cycle machinery.

A further alternative to propane precooling is to use two expanders, operating over different temperature levels. This has been
conventional practice in the liquefaction of nitrogen and oxygen for more than 20 years. Fig. 8 shows typical composite warming and
cooling curves for a double-expander cycle. Two expanders allow closer matching of the warming and cooling curves than with a
single expander, giving reduced temperature driving forces and higher thermodynamic efficiency. Power consumption similar to a
precooled single-expander cycle can be obtained without using a separate refrigeration system.

Typical composite warming and cooling curves


Fig. 8
for double nitrogen expander cycle.

Methane expansion cycles have been used for peak shaving, usually with a portion of the feed gas being let down into a low-pressure
distribution system. 8 The Isle of Grain plant in the UK takes advantage of pressure letdown to a low-pressure distribution system to
produce LNG with low operating costs. This type of process is well established – similar processes have been used for cryogenic air
separation since the early twentieth century. Such cycles are limited in natural gas liquefaction, since it is unusual for a large volume
low-pressure product gas system to be available.

Expander cycles are usually best suited to smaller plants since they have relatively high power requirements. They have been used
where a short period of annual operation is required and a fast startup and shutdown are important, such as in peak-shave plants.
Offshore, the expander cycle has benefits for any size plant.

Cycle efficiency comparison. The approximate specific power for each cycle relative to a cascade is shown in Table 2. A
comparison of specific power consumption cannot be precise, as parameters such as feed composition and pressure have a different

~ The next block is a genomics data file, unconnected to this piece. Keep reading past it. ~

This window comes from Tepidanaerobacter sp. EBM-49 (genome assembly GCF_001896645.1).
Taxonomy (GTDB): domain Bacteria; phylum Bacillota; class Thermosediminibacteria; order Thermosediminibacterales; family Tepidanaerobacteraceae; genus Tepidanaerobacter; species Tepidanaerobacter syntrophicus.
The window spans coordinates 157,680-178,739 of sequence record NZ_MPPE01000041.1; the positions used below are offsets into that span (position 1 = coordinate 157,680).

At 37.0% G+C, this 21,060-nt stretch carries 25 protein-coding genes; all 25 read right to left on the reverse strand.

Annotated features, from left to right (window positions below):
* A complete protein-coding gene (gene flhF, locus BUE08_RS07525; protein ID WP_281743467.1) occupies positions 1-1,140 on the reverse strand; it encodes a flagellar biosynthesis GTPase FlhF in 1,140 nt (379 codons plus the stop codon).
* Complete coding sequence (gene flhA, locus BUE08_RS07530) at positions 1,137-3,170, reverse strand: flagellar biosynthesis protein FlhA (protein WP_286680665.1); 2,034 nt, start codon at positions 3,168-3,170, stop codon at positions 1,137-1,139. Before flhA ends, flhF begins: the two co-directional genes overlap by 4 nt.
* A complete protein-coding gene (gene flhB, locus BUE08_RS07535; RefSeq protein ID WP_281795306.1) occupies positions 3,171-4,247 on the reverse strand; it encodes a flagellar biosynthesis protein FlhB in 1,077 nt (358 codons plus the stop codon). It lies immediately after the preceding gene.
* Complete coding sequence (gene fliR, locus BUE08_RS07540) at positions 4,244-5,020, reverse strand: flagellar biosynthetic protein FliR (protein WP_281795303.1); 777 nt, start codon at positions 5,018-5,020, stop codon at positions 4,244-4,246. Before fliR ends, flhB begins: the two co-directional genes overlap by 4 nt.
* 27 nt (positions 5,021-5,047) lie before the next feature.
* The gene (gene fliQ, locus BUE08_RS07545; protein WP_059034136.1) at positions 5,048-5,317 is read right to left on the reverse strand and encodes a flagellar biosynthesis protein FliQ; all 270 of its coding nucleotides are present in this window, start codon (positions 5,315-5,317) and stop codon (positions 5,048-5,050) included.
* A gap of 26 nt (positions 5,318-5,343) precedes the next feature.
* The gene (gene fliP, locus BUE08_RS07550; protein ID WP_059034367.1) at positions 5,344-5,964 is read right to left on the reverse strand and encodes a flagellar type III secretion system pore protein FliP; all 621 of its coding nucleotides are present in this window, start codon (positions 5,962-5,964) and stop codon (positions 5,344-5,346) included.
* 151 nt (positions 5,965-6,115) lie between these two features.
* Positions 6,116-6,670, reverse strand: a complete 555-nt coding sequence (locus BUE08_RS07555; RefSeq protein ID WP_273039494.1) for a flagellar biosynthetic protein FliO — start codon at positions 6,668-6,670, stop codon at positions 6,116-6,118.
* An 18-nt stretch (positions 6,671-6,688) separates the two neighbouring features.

effect on each cycle. Expander cycle power, for example, is highly dependent on the curvature of the condensing gas's enthalpy-
temperature curve. This is affected by both the operating pressure and C 2 + feed content.

TABLE 2. Comparison of efficiencies for different cycles

Approximate power
consumption relative to
Cycle cascade cycle

Cascade cycle 1.00

Single stage mixed refrigerant cycle 1.25

MRC with propane pre-cooling 1.15

Multi-stage MRC 1.05


Single expander cycle 2.00

Single expander cycle with propane pre-cooling 1.70

Double expander cycle 1.70

Comparing the cascade cycle with the most efficient MRC, the difference in power is small. Taking into account the machinery
complexity of the cascade cycle, it is clear why it has only been used for high capacities.

The actual energy requirement per kg of LNG produced depends on the feed and ambient conditions, and on the compressor
efficiency (which depends on type and size). However, specific powers of around 0.33 kWh/kg of LNG are typical for a cascade cycle.

Exergy analysis in liquefaction cycle design. In energy-intensive liquefaction processes, machinery constitutes a major portion
of total capital cost. Improving thermodynamic efficiency reduces power requirements, machinery size and, hence, capital cost.
Therefore, exergy analysis – the evaluation of process irreversibility and inefficiency – is a fundamental design tool to reduce costs. 9–
11

The minimum work (termed the Carnot work) to produce a given amount of LNG is what would be required if the LNG were
produced by a reversible process and is fixed for a given feed pressure and composition. The Carnot work can be compared with the
actual work required by a given process flowsheet or part of a flowsheet, to identify potential process improvements. The actual work
is always greater than the Carnot work since real processes need finite driving forces that reduce the potential for doing work and
increase process power requirements:

We have used overall exergy balances and typical plant efficiencies (usually around 40%) to identify power consumption for a given
process as a precursor to conceptual design.

The Carnot factor is defined as the ratio of the minimum (reversible) work required, Wmin, to remove a quantity of heat, Q, to a
temperature, T:

Below the temperature of the surroundings, T surroundings the Carnot factor rises steeply as temperature is reduced. Fig. 9 shows that
the minimum work required to produce 1 kJ at 100 K is four times that which would be required to produce 1 kJ at 200 K, based on a
T surroundings , of 300 K. This clearly shows the importance of analyzing work losses and thermodynamic efficiency at low
temperatures to avoid excessive power consumption.